The trick to getting unstuck isn’t by denying or fighting your resistance. What you ignore, you empower. What you resist, persists.

I speak from experience. After my divorce, I tried hard to learn about money. I’d pick up a book, attend a class, only to fog up, glaze over, give up. Until one day, a therapist challenged me.

“I really want to get smart about money,” I told him, my voice tight with desperation.

He looked me straight in the eye and said, “No you don’t. You may say you want to get smart, but you really don’t.”

I couldn’t argue. In that moment, I met the part of me that desperately wanted to stay ignorant.  The part that was terrified of angering her parents, losing everything, and most of all, afraid no man would love a financially savvy woman.

I spent months getting to know this part—her fears, concerns, early family messages and cultural conditioning.

I also kept repeating positive statements in an effort to fortify the other part. I AM smart about money. I AM excited to learn. I AM a great role model for my kids. I AM attracting a man who loves a powerful woman.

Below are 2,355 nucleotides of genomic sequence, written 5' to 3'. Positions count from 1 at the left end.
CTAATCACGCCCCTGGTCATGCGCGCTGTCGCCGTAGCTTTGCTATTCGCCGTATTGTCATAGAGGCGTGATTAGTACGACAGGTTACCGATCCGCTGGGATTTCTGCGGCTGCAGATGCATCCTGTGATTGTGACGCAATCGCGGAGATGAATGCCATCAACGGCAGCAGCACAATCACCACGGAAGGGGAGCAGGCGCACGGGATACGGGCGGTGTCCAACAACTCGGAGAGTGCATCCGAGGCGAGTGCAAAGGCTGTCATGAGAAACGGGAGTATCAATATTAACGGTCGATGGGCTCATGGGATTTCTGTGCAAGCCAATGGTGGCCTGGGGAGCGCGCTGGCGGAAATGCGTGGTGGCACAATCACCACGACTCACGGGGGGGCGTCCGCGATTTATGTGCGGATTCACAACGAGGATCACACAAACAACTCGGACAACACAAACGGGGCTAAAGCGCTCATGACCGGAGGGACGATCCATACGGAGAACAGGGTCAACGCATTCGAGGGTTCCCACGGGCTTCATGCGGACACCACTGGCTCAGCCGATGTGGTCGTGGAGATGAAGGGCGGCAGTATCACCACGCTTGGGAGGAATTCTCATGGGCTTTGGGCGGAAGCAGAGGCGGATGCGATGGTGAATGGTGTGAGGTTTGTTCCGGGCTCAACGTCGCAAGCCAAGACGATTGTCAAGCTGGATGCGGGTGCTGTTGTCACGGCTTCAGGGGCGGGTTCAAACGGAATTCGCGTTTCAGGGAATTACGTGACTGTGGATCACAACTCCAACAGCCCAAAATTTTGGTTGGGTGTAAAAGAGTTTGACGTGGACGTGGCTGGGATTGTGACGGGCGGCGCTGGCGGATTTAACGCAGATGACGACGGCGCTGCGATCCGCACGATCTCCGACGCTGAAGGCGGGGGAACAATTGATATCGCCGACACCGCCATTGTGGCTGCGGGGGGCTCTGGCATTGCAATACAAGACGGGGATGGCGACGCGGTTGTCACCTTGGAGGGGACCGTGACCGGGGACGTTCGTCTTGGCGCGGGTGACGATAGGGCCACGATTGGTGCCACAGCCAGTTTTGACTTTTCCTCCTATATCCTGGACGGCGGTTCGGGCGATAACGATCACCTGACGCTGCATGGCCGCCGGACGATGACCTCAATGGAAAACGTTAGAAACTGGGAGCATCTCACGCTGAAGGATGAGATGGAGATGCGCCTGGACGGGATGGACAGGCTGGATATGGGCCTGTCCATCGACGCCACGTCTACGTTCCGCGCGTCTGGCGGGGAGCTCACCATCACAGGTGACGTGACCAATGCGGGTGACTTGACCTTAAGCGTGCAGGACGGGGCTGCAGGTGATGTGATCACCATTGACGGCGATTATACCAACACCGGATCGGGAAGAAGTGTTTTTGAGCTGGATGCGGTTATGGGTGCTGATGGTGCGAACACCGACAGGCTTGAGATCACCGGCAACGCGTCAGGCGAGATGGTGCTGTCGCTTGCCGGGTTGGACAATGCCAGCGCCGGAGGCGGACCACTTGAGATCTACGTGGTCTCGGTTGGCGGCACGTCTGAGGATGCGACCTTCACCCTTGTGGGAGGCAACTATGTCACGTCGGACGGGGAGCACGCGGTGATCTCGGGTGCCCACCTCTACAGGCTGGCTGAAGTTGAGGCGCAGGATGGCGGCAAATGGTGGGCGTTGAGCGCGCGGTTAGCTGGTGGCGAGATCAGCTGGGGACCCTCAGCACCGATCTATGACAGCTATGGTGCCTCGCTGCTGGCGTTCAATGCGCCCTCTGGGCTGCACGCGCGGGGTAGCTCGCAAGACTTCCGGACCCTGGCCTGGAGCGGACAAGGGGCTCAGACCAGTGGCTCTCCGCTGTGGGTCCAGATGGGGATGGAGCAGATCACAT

I now realize I was literally reprogramming my brain.  Instead of dwelling on what scared me, I focused on what I wished to create, how I desired to feel…even if it seemed impossible.  As science has proven, what flows through the mind, wires the brain.

Slowly the fog lifted. I actually began enjoying the learning process, seeing results, relishing how powerful I felt. And that hasn’t changed in over 40 years.

If you aren’t getting what you say you want, what do you think you’re afraid of? Leave me a comment below.

Could You Be Asking the Wrong Question?  

Feeling stuck? Confused? Weighed down with worry?  If you’re like most people, you’re probably asking yourself the wrong question. And wondering why you’re not making progress.